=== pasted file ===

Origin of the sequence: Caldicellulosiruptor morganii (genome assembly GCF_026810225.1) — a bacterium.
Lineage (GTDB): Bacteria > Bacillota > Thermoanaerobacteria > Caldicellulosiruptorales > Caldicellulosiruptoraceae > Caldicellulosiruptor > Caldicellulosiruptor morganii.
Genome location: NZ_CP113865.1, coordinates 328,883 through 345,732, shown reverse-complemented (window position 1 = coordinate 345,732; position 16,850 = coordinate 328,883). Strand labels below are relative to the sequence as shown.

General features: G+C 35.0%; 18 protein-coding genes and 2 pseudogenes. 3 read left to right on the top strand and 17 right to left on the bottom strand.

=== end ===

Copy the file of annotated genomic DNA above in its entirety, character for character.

Origin of the sequence: Caldicellulosiruptor morganii (genome assembly GCF_026810225.1) — a bacterium.
Lineage (GTDB): Bacteria > Bacillota > Thermoanaerobacteria > Caldicellulosiruptorales > Caldicellulosiruptoraceae > Caldicellulosiruptor > Caldicellulosiruptor morganii.
Genome location: NZ_CP113865.1, coordinates 328,883 through 345,732, shown reverse-complemented (window position 1 = coordinate 345,732; position 16,850 = coordinate 328,883). Strand labels below are relative to the sequence as shown.

General features: G+C 35.0%; 18 protein-coding genes and 2 pseudogenes. 3 read left to right on the top strand and 17 right to left on the bottom strand.